Professor Ian Frazer AC is a scientist and was immediate past Chief Executive Officer (CEO) and Director of Research of the Translational Research Institute. He is now Chair of the Translation Research Institute Foundation Board. Together with researchers at the National Cancer Institute, Georgetown University, and University of Rochester, he developed and patented the basic technology behind the HPV vaccine against cervical cancer. He is President of the Australian Academy of Health and Medical Science and member of the Commonwealth Science Council. He is also Chairman of the Australian Cancer Research Foundation's Medical Research Advisory Committee.
Professor Ian Frazer will be the Chair of the Advisory Board
Professor Peter Høj is Vice Chancellor and President of The University of Queensland. Before this, he was Vice-Chancellor and President University of South Australia; CEO of the Australian Research Council; and Managing Director of the Australian Wine Research Institute.
Professor Doug Hilton is president of The Association of Australian Medical Research Institute, Director of the Walter and Eliza Hall Institute, and Head of the Department of Medical Biology at The University of Melbourne. Throughout his career, Professor Hilton has been actively involved in the application of research through collaboration with industry and is an inventor on more than 20 patent families.
Professor Karen Reynolds is Director of the Medical Device Research Institute and the Medical Device Partnering Program (MDPP), as well as Deputy Dean of the School of Computer Science, Engineering and Mathematics at Flinders University. She established the MDPP to convene researchers, industry and end users of medical technologies, resulting in novel devices that improve diagnosis, treatment and rehabilitation of patients.
Dr Deborah Rathjen is the Managing Director of Bionomics Corporation, based in Thebarton, Adelaide. She began with a virtual company which has turned Bionomics into a notable Biotechnology/Biomedical firm with a $200 million market capitalisation. Her role in developing cancer treating drugs and other medications is a large contribution to Bionomics' current success in the biotechnology market.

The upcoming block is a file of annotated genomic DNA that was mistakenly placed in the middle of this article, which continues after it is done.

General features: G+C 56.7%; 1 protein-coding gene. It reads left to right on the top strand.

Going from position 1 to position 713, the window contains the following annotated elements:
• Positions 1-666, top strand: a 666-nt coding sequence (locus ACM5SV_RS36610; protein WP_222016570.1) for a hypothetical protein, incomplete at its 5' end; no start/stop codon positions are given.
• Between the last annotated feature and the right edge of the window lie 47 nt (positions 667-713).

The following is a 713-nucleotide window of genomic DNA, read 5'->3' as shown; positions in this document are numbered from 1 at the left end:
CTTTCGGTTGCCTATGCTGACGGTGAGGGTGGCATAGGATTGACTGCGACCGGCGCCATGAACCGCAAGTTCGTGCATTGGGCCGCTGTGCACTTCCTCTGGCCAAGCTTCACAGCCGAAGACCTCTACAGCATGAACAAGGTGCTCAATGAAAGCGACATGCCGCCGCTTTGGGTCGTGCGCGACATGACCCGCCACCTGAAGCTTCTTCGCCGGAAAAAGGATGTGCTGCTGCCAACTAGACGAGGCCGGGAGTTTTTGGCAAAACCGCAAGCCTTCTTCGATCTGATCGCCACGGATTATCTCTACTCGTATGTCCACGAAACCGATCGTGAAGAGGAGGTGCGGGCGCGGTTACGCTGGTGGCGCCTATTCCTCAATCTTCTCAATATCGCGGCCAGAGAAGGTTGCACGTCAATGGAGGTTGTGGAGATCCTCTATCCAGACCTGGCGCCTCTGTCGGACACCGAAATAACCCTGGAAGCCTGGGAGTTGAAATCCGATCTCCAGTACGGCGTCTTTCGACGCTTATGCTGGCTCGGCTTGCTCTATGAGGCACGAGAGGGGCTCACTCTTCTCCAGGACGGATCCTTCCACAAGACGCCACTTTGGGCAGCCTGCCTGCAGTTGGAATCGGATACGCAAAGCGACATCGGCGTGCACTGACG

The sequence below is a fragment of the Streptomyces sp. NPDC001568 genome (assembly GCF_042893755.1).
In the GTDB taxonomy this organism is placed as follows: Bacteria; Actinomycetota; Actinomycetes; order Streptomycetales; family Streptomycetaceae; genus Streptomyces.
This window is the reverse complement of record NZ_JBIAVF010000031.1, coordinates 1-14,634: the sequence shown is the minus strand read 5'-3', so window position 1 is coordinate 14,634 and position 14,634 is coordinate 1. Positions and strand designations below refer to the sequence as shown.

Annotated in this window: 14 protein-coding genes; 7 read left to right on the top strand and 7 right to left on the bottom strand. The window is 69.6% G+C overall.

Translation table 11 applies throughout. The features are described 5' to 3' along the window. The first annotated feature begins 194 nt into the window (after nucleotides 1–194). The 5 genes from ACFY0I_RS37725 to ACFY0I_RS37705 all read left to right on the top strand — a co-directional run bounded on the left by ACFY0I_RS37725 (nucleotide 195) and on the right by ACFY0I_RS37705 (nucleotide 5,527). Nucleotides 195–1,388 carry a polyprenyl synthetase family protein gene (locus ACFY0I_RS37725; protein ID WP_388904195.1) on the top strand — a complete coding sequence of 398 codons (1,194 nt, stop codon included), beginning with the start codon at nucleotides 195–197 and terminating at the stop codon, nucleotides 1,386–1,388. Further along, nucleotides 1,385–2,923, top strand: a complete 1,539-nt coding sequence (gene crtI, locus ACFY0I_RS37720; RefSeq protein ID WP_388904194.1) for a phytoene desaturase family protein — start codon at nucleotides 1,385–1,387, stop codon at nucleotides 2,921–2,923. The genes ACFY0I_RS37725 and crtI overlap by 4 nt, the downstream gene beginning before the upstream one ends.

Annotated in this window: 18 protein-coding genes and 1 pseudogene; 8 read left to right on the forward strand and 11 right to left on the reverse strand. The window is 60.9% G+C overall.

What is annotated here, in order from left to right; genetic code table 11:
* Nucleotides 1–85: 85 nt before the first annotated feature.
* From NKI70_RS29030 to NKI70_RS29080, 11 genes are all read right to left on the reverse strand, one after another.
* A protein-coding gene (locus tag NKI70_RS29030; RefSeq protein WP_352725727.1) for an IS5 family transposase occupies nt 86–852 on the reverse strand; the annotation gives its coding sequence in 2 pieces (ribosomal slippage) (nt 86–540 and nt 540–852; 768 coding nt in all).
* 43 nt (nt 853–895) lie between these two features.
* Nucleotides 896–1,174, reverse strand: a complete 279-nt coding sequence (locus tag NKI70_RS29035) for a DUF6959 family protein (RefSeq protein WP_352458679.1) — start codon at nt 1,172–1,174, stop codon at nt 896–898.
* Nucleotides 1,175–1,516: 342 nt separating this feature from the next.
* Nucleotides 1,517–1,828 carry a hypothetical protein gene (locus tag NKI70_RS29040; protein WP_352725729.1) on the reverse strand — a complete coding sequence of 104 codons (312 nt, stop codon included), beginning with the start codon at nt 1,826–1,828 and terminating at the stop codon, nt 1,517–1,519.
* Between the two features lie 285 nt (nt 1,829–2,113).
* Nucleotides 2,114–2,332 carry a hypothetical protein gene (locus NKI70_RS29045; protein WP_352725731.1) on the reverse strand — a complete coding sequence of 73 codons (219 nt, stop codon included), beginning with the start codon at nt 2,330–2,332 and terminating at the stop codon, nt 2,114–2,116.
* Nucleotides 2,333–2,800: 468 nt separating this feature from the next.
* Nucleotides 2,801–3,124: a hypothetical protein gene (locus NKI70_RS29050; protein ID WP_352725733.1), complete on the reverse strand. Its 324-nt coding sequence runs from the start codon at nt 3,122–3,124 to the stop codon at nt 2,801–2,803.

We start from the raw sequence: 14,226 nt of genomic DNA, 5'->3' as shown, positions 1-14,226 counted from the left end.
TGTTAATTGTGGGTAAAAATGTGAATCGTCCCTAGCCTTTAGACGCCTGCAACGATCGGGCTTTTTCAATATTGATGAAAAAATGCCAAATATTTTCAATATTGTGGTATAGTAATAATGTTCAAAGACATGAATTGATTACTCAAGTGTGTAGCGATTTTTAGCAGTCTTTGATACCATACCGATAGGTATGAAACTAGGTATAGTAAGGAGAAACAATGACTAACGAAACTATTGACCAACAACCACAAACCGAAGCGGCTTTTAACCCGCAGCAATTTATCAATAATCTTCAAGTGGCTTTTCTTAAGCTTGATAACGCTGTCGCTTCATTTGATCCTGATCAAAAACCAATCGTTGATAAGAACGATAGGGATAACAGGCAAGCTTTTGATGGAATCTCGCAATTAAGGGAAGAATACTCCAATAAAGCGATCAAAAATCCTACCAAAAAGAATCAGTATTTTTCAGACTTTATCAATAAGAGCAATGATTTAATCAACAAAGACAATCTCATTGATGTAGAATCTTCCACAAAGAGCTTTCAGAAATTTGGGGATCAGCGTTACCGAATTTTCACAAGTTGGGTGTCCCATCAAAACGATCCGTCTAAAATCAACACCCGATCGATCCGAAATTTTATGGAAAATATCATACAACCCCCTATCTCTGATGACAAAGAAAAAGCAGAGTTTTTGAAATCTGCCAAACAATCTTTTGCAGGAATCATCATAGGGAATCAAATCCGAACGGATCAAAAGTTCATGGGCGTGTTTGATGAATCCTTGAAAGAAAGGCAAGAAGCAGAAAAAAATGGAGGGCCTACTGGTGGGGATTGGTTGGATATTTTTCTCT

Mr Yasser El-Ansary is the Chief Executive of the Australian Private Equity and Venture Capital Association where he is responsible for leading the strategic direction of the organisation’s work in representing the private equity and venture capital industry in Australia. He has almost 20 years’ experience as a business adviser and public policy expert, through his previous roles with PwC, Rio Tinto, Australand Property Group, as well as the Department of Treasury in Canberra.
Ms Jennifer Williams is the previous Chief Executive of the Australian Red Cross Blood Service. Ms Williams has previously held the positions of Chief Executive Alfred Health, Chief Executive Austin Health, Director in the Department of Human Services (Victorian Government) and other senior management positions in the public and private sectors.
Professor Anne Kelso AO is CEO of the National Health and Medical Research Council (NHMRC). The CEO of the NRMRC will have a permanent seat on the Advisory Board to support coordination of approaches. With the exception of the CEO of the NHMRC, members are appointed for a period of up to five years.
“These Advisory Board members bring a depth of experience from across the science industry, and will play an important role in translating research into practice,” Minister Ley said.